The RPR in 6.5 Creedmoor tips the scales at nearly eleven pounds. No two ways around it, this is a heavy rifle, but then again, it needs to be. This isn’t a hunting rifle meant to be carried up and down mountains all day. It’s a precision piece of machinery meant to reach out and touch things at 1000 yards. As such, it needs a stout receiver, and a heavy barrel with a bit of length to get those slippery bullets up to speed.
Tack on another two and a half pounds of scope and mount, and you’re rocking about thirteen pounds of gun and gear. Add a loaded ten-round magazine, and you’re tipping the scales at almost fourteen and a half pounds. It can be shot offhand, but you’ll get tired of that quickly.
All that said, with a properly large scope and a sling attached, this is stilla very handy rifle. The barrel is a touch long, but really no longer than any other precision rifle in 6.5 anything that I’ve had the pleasure of putting my hands on.
The balance point with a loaded magazine and a big scope is just a bit forward of the magazine well, but behind the hand guard. A bipod at the front moves that balance point further forward, but in either situation, the RPR is fairly well balanced. In fact, you can totally C-clamp the RPR like Chris Costa and start ripping off fast strings of fire while running the bolt like a mad man. Ask me how I know.
6.5 Creedmoor is a funky little cartridge. My sometimes pen pal Zak Smith of Thunderbeast Arms wrote an excellent article for Shotgun News in March of 2008 that gives an in depth look at the cartridge with some comparisons to other 6.5 cartridges available in the wild, notably .260 Remington and 6.5 x 47 Laupa. All three push very slippery bullets out past the 1000 yard line with very little wind drift and a great deal of retained energy.
The difference between 6.5 Creedmoor and the other two cartridges is the excellent factory support that Hornady has put behind the cartridge with factory ammo. Whether .260 REM or 6.5 x 47 are better cartridges than 6.5 Creedmoor is a debate best left to people much smarter than me, but the fact remains that the other two are “reloader’s” cartridges while 6.5 Creedmoor is very much a commercially available cartridge.
For this test, I purchased three of Hornady’s factory loads from MidwayUSA. The 120 gr. A-MAX was $1.14/round, the 129 gr. SST was $1.30/round, and the 140 gr. A-MAX was $1.19/round. To give you a relative sense of the market, at the time of this writing MidwayUSA was selling a box of 20 rounds of Federal Gold Medal Match 168 gr. .308 WIN for $1.30/round. There may certainly be lower cost match grade options for the .308, but Hornady’s offering is right in the ballpark for factory loaded match ammo.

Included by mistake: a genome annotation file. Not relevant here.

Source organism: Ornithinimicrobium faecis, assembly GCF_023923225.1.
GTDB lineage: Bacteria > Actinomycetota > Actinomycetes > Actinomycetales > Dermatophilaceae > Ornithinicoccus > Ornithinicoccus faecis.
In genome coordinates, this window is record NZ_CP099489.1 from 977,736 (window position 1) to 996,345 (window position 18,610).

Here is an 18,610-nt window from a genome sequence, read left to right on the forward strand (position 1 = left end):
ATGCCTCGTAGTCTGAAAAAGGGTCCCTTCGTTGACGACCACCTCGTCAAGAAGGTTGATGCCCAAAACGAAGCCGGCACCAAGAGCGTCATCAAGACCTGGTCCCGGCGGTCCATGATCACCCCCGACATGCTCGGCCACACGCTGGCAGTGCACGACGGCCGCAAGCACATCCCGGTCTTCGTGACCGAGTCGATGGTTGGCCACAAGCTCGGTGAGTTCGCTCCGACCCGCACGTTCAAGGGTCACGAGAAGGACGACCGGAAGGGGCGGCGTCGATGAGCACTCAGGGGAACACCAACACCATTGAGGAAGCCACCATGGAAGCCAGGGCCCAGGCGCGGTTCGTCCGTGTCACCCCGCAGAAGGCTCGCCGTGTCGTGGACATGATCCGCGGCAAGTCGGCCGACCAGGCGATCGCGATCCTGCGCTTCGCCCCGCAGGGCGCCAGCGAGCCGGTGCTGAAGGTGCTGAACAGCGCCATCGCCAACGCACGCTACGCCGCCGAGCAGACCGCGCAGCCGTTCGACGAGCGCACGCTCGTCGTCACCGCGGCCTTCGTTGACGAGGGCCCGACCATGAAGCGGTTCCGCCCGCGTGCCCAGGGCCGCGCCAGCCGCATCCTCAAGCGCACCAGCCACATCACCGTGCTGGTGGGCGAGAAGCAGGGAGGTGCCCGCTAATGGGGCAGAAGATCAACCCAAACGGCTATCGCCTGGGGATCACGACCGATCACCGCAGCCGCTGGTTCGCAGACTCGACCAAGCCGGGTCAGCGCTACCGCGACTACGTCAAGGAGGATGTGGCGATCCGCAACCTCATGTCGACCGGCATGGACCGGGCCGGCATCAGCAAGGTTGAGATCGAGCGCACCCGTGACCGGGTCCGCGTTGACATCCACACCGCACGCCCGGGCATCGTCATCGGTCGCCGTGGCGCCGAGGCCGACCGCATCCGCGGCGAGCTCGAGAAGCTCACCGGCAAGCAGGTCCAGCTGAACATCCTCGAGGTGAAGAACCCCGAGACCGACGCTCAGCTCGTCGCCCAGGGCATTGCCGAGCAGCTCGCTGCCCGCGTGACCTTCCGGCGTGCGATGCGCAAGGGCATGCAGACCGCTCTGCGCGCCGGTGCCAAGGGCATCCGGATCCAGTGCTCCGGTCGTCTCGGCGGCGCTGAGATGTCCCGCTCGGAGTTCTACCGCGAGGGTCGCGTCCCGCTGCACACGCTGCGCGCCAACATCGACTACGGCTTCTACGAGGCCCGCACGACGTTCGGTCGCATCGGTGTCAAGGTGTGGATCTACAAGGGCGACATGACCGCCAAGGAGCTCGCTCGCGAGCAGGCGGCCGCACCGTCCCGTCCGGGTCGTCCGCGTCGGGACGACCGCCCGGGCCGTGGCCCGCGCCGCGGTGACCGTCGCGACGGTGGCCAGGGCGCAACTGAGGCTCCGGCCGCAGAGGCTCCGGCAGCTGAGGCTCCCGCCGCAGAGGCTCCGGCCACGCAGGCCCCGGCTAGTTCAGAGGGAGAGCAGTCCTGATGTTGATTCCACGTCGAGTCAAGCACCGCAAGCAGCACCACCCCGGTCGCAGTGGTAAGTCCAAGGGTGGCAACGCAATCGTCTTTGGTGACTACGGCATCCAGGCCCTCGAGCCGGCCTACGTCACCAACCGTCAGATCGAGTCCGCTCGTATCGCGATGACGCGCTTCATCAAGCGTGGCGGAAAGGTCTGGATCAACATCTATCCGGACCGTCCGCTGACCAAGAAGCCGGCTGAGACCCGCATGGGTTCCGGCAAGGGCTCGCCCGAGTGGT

At the 100 yard line off a very solid front and rear bag, the RPR in 6.5 Creedmoor regularly turned in ~1 MOA five shot groups with the A-MAX loadings. The groups you see above were all shot hot and dirty as I don’t personally believe in “cooking the books” when it comes to accuracy testing. Clean, cold bore shots might be a very good way to show off to your buddies what a tackdriver you’ve got, but in the world of practical accuracy, I think it’s more important to know what the gun can do when it’s hot and dirty as that is usually a situation where there’s a degradation in accuracy.
The 129 gr. SST is the fan favorite though, turning in an almost too good to be true .551 sub-MOA group. 6.5 Creedmoor has an undeserved reputation as a competition only cartridge. The accuracy displayed by the SST here proves that this rifle could absolutely serve double duty as a long-range hunting rig for those who enjoy that sort of thing.
As this rifle is firmly geared at the long distance market, I felt duty bound to pack my gear, paint my targets, and drive my truck back to my favorite shaded spot at 465 yards. Under the shade of that big oak tree, I laid out my mat, set up my bags, and started plugging data into my iPhone-based ballistics calculators.
Normally, I would have a muzzle velocity to plug into the calculator, but I had managed to shoot my chronograph that morning, so I looked up the values from my Ruger American test for the same cartridge and plugged those in instead. Unfortunately, I didn’t have any data for the 129 gr SST so I took a slightly educated wild ass guess (SEWAG) based off the muzzle velocity printed on the back of the box and went to work.
The reason you only see two targets is because my SEWAG for the 129 gr. muzzle velocity was off a bit which resulted in my shots landing high on a 10 inch plate. Two of them skimmed the top while three impacted on the top edge. I still feel that the 129 gr. SST is the load this gun likes best, but I was out of ammo and under a deadline so the actual results for that ammo are a mystery.
The 120 gr. and 140 gr. A-MAX did register hits and I was able to plug them into OnTarget. The results are quite favorable as you can see. The 120 gr. A-Max, the more accurate of the two at 100 yards, maintained its edge out past a quarter mile giving a .952 MOA group. The 140 gr. A-MAX still did quite well showing a 1.094 MOA group. As you can see, my wind reading was spot on for the 120 gr. and just a touch aggressive for the 140 gr.